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Scottish Smith Coat Of Arms
THE SMITH SURNAME

In Gaelic it is: Ghobhain. Pronounced as 'go-wan'.

Smith is an old Occupational Surname meaning 'the smith, blacksmith, or farrier'. Early examples are common in the Latin form Faber.
The first registration of the surname is found as Ecceard Smid in the year 975 A.D. from County Durham in the Old English Bynames of Tengvik.
Alfword pe Smith is listed in 100 A.D. from Somersetshire and William Le Smyth in the Assize Rolls of Somersetshire in 1275 A.D. From Sussex we find William atte Smithe and Thomas de la Smythe in the year 1313 A.D.

Also, in 1332, Robert atte Smyth is registered in the Subsidy Rolls of Sussex, his name meaning 'worker at the smithy'.
This surname is common to every village in England north, south, east and west. The 'y' in Smyth is the almost invariable spelling in early rolls, so that it cannot exactly be styled a modern affectation.

Still other ancient variations and derivatives that have been located include; Philip Le Smethe from Huntingdonshire in 1273, William Le Smeth from County Oxford, Willelmus Smyght from Yorkshire in 1379 and Ricardus Sawdre Smyght in the same year. The most common spellings of the surname used today include'
Smith Smyth Smythe Smithe Smye

The Smith family originated in Scotland, namely south-east Scotland, in the thirteenth century. Although the family did have its own registered
Coat of Arms, this coat is not to be confused with the two clan affiliations the Smith family had, one to MacPherson and the other to MacFarlane.

REGISTRATION OF ARMS

The Smith Coat of Arms may be found registered in "The General Armory" by Sir Bernard Burke, a world renowned authority on coat-armour for the British Isles. It is recorded from Camno, County Forfar, Scotland and in the language of the ancient heralds the heraldicblazon of arms for Smith reads;

ARMS:
Quarterly, 1st and 4th, argent, a ship in distress in a sea in base proper; 2nd, or, a crescent gules, 3rd, azure a cat sejant, the dexter paw extended argent.

CREST:
An anchor proper

MOTTO:

"Hold Fast"

HERALDIC INTERPRETATION OF ARMS

This portion of information will describe, define and interpret the colours and symbols incorporated into the Smith Coat of Arms in orderof their appearance in the heraldic blazon of arms. The Smith shield is referred to as;

QUARTERLY:
This heraldic term is applied when two or more Coats of Arms shields are incprporated onto one. This was done to record marriage alliances, rank of office, and other important events.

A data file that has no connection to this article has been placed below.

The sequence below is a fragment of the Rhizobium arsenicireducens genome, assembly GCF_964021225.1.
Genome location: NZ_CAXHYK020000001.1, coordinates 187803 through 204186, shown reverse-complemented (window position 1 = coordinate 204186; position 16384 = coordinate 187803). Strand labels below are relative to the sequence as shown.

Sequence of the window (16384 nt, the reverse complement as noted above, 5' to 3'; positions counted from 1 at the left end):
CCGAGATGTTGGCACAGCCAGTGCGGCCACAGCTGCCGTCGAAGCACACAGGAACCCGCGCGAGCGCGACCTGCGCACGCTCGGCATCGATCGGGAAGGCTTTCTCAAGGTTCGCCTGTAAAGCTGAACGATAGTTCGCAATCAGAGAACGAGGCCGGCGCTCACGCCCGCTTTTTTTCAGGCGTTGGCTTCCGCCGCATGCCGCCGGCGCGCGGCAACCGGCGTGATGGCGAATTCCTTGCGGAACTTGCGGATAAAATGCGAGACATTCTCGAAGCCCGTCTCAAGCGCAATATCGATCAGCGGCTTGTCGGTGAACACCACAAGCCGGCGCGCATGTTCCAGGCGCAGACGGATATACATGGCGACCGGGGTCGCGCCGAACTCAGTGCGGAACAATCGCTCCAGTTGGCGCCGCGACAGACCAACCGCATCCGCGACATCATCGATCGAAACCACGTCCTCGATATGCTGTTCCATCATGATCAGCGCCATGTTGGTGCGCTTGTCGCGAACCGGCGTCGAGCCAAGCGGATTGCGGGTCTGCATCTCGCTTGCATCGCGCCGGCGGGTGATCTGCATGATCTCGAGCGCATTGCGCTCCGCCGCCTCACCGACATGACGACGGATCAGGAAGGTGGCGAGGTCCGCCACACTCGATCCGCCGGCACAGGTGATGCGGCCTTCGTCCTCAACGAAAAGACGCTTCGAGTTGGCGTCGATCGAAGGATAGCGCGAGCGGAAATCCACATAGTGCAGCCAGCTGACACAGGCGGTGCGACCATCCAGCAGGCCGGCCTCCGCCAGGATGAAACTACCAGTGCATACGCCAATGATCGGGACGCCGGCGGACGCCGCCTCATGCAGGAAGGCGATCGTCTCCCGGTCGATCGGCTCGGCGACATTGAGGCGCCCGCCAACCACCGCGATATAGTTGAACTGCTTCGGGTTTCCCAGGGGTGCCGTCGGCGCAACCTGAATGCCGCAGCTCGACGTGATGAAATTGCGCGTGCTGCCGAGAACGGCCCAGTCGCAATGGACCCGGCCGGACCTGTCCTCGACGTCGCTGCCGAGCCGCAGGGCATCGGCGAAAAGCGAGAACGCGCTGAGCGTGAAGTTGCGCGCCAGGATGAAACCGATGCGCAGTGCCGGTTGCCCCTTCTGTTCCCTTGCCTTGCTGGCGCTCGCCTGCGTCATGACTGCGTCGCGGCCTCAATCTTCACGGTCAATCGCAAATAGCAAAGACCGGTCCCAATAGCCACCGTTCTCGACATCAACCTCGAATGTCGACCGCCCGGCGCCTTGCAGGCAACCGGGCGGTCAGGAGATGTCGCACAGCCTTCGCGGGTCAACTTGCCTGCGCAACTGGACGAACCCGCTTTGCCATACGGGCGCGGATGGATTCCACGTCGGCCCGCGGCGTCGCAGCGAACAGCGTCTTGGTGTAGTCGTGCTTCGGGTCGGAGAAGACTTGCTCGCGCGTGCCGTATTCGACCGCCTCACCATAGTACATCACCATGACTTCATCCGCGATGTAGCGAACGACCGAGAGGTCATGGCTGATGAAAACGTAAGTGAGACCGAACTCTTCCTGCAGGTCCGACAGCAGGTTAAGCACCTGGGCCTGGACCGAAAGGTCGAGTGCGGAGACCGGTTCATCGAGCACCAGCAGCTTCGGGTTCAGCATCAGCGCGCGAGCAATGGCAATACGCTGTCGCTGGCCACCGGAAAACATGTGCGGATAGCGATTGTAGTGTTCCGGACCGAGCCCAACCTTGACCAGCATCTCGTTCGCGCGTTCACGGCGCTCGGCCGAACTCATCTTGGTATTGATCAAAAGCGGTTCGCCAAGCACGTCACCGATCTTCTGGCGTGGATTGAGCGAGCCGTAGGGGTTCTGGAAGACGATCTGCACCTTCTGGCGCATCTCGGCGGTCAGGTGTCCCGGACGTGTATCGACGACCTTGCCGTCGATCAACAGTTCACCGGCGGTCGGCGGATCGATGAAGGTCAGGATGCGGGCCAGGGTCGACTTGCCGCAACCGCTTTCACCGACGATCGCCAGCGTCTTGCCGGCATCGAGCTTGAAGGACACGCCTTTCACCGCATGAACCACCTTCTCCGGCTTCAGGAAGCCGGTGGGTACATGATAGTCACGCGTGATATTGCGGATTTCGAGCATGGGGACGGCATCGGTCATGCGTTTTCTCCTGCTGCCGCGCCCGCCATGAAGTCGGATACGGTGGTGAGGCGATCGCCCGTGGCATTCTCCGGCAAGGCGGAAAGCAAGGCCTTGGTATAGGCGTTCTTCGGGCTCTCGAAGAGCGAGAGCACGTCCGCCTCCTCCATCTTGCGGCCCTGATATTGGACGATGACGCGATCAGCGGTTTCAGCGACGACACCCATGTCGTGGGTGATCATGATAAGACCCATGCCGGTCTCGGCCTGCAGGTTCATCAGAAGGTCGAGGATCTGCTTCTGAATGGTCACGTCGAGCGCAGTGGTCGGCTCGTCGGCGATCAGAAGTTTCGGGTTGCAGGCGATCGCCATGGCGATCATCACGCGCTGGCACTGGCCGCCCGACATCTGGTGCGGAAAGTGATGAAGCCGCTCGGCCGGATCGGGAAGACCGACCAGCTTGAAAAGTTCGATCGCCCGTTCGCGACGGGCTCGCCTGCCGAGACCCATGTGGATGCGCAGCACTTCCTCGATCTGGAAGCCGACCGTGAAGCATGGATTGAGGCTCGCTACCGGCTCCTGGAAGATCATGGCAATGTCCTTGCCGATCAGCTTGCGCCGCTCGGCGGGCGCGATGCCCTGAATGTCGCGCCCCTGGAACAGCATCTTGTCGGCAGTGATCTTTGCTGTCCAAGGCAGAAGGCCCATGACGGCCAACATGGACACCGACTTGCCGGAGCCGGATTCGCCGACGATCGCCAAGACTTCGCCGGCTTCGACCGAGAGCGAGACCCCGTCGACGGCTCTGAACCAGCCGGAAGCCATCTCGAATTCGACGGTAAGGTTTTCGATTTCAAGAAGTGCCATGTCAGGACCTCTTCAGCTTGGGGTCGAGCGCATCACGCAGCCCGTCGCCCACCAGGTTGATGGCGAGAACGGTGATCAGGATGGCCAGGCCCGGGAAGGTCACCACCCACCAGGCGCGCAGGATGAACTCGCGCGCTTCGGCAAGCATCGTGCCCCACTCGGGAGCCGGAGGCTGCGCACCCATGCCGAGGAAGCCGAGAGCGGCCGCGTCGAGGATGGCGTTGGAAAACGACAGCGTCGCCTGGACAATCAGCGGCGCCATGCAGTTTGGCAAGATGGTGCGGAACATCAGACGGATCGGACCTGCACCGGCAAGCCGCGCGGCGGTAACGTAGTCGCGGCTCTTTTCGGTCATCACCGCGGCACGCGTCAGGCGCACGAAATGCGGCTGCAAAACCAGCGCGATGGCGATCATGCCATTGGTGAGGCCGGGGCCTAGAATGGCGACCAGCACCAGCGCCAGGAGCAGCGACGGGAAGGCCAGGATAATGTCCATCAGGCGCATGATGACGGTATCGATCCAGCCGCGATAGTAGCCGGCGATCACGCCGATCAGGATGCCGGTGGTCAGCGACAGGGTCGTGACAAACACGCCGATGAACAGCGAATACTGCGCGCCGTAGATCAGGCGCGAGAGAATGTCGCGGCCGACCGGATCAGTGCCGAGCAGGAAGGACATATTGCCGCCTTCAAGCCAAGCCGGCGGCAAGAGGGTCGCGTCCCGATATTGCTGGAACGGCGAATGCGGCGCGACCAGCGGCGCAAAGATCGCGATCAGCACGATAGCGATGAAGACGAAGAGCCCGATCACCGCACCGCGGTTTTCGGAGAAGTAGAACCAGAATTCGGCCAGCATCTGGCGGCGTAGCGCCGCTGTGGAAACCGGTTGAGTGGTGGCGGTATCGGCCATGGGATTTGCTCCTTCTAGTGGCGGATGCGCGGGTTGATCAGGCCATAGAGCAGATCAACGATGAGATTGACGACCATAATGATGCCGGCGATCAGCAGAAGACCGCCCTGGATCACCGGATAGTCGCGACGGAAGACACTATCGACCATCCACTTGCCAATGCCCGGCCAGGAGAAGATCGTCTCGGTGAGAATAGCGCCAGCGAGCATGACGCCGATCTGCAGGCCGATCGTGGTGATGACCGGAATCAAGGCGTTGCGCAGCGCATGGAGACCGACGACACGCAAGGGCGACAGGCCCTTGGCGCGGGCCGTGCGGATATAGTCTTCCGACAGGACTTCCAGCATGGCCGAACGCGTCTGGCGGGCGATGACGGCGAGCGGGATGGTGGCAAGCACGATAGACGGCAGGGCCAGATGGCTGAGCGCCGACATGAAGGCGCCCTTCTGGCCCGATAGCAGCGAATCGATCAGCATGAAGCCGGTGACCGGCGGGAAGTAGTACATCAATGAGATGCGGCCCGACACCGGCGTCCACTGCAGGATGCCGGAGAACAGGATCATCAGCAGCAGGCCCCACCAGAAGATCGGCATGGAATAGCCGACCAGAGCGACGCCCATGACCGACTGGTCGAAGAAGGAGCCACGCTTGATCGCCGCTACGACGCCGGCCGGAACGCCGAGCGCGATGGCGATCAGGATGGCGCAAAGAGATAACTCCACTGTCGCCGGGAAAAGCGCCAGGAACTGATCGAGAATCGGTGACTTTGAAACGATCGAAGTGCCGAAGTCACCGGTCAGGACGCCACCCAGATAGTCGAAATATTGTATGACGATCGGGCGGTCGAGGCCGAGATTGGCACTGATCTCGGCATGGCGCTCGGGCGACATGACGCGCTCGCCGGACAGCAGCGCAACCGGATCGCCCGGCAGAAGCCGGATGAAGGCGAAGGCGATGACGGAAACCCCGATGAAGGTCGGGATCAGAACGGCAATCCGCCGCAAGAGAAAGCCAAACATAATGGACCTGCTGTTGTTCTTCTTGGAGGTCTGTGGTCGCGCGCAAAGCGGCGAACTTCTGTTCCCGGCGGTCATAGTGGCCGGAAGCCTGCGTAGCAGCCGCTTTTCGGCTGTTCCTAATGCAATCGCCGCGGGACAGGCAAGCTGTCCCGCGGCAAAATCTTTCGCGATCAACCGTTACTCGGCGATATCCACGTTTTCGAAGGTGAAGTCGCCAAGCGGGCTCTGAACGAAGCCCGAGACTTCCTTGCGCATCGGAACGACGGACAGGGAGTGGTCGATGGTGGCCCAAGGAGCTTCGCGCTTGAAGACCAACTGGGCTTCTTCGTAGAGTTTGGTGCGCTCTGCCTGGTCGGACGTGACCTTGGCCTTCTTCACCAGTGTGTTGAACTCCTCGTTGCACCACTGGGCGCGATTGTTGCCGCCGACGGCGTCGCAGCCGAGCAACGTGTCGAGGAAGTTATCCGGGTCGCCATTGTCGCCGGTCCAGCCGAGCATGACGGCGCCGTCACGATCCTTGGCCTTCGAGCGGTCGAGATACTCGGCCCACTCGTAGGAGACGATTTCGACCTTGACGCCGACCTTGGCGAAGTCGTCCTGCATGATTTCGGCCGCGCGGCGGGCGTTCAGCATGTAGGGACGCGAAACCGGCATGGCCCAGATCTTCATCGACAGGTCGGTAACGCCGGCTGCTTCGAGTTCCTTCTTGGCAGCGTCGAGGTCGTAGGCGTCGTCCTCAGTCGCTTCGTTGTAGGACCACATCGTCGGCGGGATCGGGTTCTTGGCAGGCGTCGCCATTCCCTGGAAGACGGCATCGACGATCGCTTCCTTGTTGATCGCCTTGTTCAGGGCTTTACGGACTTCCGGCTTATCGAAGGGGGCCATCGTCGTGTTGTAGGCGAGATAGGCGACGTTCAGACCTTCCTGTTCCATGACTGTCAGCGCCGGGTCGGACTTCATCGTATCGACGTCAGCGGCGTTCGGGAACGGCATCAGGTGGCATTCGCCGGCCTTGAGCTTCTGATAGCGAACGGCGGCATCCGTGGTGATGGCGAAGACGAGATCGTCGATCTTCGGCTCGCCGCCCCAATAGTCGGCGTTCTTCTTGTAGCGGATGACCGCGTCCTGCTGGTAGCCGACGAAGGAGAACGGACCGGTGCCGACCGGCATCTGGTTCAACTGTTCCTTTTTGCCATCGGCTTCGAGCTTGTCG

ARGENT:
Is the metal silver in blazonry and denotes nobility, sincerity and peace. Silver has also been associated with the qualities of purity and chastity because it withstands the test of fire. This precious metal is connected with the moon, water, and the feminine element. Second metal in power, it signifies royalty and fame.

SHIP:
The ship depicted in the 1st and 4th quarters would point to some notable expedition by sea, by which perhaps the first bearers had become famous. The ship is said to be "proper" or depicted in its natural colours.
(the 1st and 4th quarter indicates a demasted ship, some interpretation to be a disaster at sea during a storm.)


OR:
Is gold in heraldry and originatesfrom the precious metal attributing surpassing valour to the bearer. It denotes generosity and elevation of mind. From liturgical symbolism, gold has acquired the attributes of celestial light, joy, and honour. It represents the perfection of matter.
Gold is the colour of sunlight and thus symbolic of all that is superior and divine in the same sense that the sun refers to the source of all purity, holiness and goodness. The connection between gold and the sanctity of kings is a very ancient one deeply rooted in the belief that gold symbolized a state of glory. From this symbolism gold has come to suggest domination.

CRESCENT:
The crescent is one of the bearings imported into heraldry as a token of the Crusades. It is said to signify one who has been "enlightened and honoured by the gracious aspect of his sovereign". It is also borne as the symbol of a "Hope of Greater Glory".
(Also denotes differences in cadency to indicate the various sons in a family---a crescent with the horns pointed up indicates a second born. A crescent within a crescent indicates a second son of the second house.)